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J Virol. 2005 Feb;79(4):2087-96.

Potent anti-R5 human immunodeficiency virus type 1 effects of a CCR5 antagonist, AK602/ONO4128/GW873140, in a novel human peripheral blood mononuclear cell nonobese diabetic-SCID, interleukin-2 receptor gamma-chain-knocked-out AIDS mouse model.

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Department of Infectious Diseases, Kumamoto University Graduate School of Medicine, 1-1-1 Honjo, Kumamoto 860-8556, Japan.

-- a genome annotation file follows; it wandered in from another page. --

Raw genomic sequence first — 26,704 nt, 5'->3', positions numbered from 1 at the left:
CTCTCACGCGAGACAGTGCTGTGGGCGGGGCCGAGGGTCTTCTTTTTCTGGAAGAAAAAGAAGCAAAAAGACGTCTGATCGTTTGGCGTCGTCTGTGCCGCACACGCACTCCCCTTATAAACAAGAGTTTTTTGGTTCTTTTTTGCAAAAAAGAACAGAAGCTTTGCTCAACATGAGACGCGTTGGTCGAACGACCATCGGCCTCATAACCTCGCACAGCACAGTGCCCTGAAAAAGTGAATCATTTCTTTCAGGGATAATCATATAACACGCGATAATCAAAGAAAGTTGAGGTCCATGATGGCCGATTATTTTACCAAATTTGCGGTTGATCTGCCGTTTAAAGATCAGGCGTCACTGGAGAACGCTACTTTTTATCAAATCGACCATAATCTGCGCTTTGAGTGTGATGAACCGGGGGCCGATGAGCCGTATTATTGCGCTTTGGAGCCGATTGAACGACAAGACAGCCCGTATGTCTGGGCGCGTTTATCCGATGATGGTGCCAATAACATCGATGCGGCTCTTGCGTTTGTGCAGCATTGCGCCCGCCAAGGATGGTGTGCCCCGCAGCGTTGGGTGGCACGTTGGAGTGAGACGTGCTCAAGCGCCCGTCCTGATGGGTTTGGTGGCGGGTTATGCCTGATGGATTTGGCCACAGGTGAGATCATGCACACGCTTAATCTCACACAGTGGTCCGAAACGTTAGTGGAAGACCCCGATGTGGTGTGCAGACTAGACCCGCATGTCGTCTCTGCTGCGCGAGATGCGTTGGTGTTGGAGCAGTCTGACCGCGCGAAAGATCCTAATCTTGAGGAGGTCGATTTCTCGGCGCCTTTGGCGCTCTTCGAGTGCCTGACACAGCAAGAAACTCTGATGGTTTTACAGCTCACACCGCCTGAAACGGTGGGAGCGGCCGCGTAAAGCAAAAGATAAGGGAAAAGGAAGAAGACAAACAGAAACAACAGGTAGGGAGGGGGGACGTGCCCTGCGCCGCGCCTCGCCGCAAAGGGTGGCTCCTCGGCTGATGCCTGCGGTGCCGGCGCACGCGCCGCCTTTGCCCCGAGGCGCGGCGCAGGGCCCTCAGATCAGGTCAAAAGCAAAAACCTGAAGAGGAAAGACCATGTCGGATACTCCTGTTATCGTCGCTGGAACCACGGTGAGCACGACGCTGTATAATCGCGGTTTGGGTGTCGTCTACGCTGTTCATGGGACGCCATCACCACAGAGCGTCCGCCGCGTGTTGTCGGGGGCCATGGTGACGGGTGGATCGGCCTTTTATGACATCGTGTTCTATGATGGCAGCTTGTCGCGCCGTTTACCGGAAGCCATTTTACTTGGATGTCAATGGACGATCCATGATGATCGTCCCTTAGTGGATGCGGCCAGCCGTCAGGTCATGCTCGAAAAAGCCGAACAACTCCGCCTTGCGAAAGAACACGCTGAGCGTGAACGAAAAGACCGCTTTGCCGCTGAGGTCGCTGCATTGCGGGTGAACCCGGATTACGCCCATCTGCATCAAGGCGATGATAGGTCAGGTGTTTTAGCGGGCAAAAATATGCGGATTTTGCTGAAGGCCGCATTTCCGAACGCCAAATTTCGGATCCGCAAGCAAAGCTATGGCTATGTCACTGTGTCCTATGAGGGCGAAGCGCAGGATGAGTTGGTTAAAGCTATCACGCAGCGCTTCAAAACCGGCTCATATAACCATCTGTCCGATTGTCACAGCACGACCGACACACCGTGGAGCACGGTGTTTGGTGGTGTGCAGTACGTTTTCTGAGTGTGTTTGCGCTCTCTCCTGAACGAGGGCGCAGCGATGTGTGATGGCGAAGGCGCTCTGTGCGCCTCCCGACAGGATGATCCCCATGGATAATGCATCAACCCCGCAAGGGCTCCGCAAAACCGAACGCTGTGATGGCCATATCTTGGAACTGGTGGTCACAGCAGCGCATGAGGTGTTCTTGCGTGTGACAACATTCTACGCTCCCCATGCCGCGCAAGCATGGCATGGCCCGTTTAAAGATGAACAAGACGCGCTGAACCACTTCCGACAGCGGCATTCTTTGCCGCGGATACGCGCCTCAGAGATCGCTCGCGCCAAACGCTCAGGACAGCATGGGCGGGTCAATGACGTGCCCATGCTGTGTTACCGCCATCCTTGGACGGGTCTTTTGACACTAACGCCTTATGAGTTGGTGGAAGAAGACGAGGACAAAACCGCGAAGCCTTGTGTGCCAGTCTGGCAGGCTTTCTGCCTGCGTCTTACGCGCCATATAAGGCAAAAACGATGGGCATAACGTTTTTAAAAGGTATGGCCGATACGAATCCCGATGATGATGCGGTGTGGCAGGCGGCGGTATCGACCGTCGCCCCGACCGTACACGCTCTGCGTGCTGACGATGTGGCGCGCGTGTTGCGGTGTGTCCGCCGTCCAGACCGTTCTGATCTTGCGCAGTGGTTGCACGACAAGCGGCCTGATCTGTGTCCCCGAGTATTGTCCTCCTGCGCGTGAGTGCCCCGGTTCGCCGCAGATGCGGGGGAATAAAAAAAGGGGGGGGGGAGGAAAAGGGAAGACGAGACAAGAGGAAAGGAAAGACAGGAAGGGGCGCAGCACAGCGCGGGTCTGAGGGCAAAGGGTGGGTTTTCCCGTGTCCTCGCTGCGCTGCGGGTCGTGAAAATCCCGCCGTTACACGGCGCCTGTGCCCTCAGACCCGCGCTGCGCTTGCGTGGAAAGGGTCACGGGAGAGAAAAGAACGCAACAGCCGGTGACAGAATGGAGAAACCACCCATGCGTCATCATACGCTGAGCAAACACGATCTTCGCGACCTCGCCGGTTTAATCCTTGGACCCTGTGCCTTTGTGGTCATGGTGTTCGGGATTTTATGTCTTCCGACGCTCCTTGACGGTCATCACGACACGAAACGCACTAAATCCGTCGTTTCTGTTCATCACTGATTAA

We established human peripheral blood mononuclear cell (PBMC)-transplanted R5 human immunodeficiency virus type 1 isolate JR-FL (HIV-1(JR-FL))-infected, nonobese diabetic-SCID, interleukin 2 receptor gamma-chain-knocked-out (NOG) mice, in which massive and systemic HIV-1 infection occurred. The susceptibility of the implanted PBMC to the infectivity and cytopathic effect of R5 HIV-1 appeared to stem from hyperactivation of the PBMC, which rapidly proliferated and expressed high levels of CCR5. When a novel spirodiketopiperazine-containing CCR5 inhibitor, AK602/ONO4128/GW873140 (molecular weight, 614), was administered to the NOG mice 1 day after R5 HIV-1 inoculation, the replication and cytopathic effects of R5 HIV-1 were significantly suppressed. In saline-treated mice (n = 7), the mean human CD4(+)/CD8(+) cell ratio was 0.1 on day 16 after inoculation, while levels in mice (n = 8) administered AK602 had a mean value of 0.92, comparable to levels in uninfected mice (n = 7). The mean number of HIV-RNA copies in plasma in saline-treated mice were approximately 10(6)/ml on day 16, while levels in AK602-treated mice were 1.27 x 10(3)/ml (P = 0.001). AK602 also significantly suppressed the number of proviral DNA copies and serum p24 levels (P = 0.001). These data suggest that the present NOG mouse system should serve as a small-animal AIDS model and warrant that AK602 be further developed as a potential therapeutic for HIV-1 infection.

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